Insurers are recognizing the critical importance of providing their customers with relevant and engaging digital experiences. Now, they must deliver similar experiences to their employees.

Many insurers are recognizing that they need to provide their customers with relevant and engaging digital experiences if they are to thrive in an increasingly competitive industry. Now, they have to adopt a similar approach for their employees.

Effectively managing the employee experience is going to be crucial to the success of insurance providers. Just as customers want insurers to provide them with excellent online experiences, like they receive from Apple, Amazon and Google, knowledge workers are beginning to insist on high-quality digital experiences when they come to work. They may not be petitioning their managers for such improvements but they’re already voting with their feet.

Employers that provide their staff with stimulating and creative work environments, which offer plenty of engagement with digital technology, will find it much easier to attract and retain scarce talent than their more staid counterparts. The battle for digital skills is going to intensify as companies across a wide range of industries increasingly deploy digital technology to overhaul their businesses and deliver new products and services.

At the Digital Insurers Network (DIN) forum, recently convened in Paris by Accenture, delegates identified some key steps that could help insurers improve their employee experience.

Image make-over: Job-seekers, especially young people, typically perceive insurers to be traditional and conservative. Closer co-operation with universities and business incubators will enable carriers to present themselves as technology-driven organizations developing innovative digital solutions.

Social media: In-house social media and collaborative services provide a great opportunity for business leaders to engage with employees about developments within the organization and to build a strong presence in the workplace. Digital channels shouldn’t be used just to promote executive agendas. They’re ideal channels to encourage collaborative work practices and to promote “design thinking” and “start-up approaches” to innovation.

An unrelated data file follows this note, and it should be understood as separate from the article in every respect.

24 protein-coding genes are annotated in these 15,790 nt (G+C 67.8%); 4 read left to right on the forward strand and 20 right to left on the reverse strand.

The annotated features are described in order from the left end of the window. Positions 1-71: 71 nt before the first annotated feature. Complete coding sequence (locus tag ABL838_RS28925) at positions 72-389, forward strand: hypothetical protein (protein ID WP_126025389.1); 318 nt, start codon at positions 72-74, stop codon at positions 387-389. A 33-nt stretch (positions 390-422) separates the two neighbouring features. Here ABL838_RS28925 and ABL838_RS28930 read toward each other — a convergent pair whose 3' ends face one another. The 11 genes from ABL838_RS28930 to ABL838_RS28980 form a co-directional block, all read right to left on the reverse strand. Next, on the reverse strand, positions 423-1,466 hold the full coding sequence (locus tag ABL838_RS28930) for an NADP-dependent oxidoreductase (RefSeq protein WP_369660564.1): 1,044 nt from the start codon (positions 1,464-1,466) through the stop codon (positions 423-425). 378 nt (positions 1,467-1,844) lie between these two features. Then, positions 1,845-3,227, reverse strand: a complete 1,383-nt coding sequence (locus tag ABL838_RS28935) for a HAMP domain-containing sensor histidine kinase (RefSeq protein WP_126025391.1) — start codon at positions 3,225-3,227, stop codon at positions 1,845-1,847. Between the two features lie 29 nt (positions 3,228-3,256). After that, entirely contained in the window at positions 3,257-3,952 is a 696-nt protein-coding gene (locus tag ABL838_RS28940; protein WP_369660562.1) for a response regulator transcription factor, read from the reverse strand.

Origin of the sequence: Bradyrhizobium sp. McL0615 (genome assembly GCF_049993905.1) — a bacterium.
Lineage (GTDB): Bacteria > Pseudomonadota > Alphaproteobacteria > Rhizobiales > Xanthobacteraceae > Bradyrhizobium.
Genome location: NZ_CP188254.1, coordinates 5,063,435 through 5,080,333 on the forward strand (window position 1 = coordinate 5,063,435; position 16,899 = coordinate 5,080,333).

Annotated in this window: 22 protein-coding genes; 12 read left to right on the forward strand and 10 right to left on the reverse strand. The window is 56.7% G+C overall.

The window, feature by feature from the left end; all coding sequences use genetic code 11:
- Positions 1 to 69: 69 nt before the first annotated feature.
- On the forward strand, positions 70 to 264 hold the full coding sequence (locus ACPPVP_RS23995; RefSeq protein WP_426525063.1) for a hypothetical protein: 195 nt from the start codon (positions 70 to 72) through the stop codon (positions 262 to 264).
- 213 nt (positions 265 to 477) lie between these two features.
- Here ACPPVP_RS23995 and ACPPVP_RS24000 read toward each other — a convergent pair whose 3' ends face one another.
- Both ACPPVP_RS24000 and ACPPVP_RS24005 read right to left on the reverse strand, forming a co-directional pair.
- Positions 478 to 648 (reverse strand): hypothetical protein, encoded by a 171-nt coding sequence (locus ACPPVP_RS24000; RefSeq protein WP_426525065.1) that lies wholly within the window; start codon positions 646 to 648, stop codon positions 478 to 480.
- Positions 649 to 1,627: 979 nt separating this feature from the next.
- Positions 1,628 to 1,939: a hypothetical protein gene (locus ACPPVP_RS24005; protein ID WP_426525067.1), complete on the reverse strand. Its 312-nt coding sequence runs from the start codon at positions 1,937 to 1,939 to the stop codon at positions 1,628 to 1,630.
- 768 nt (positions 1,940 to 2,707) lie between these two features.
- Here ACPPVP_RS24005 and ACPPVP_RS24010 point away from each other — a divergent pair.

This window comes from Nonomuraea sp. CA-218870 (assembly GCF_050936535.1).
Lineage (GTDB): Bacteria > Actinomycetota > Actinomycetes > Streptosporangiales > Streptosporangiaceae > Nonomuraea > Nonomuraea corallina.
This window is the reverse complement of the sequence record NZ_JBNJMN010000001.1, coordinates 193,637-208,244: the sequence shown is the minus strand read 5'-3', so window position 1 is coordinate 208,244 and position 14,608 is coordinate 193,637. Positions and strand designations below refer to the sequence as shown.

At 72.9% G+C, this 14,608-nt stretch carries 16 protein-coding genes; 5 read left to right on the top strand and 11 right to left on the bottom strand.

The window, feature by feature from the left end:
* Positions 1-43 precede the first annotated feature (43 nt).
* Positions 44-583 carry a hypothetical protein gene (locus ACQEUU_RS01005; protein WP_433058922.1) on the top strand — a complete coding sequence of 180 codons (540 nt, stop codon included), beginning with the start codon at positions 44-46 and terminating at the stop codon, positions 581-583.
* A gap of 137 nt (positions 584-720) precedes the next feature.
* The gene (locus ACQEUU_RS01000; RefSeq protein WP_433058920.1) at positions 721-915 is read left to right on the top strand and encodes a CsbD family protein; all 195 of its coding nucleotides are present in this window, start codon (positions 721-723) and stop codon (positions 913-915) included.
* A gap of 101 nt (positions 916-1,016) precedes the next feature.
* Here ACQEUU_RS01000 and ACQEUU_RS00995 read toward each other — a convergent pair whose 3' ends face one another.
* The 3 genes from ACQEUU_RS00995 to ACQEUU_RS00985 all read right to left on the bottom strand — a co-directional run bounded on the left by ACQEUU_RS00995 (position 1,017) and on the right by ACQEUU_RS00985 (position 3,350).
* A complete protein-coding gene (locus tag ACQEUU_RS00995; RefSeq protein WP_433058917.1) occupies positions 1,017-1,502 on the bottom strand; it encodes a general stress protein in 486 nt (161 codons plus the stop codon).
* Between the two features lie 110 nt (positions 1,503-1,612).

Intelligent automation: Smart automation doesn’t only replace jobs. Increasingly, it’s able to support and advise knowledge workers. This improves employee productivity and efficiency and also frees workers to concentrate more on interesting and rewarding tasks.

Distributed decision-making: By spreading responsibility for making decisions to the edges of their organizations, using technologies such as data visualization, insurers can greatly empower their employees. Carriers will also be better able to respond to the fast-changing demands of the digital economy.

Gamification: Tech firms such as Microsoft are introducing gamification technologies into the digital systems used by their employees. This is enhancing worker performance and motivation.

Project teams: Frequently regrouping employees into autonomous teams to tackle specific projects, rather than confining them to set corporate hierarchies, increases staff performance and encourages greater communication and collaboration.

Liquid workforces: Pulling in on-demand contractors and freelance specialists, with critical skills, to support employees on key projects can promote the transfer of knowledge to permanent employees as well as build work environments that encourage collaboration and thrive on change.

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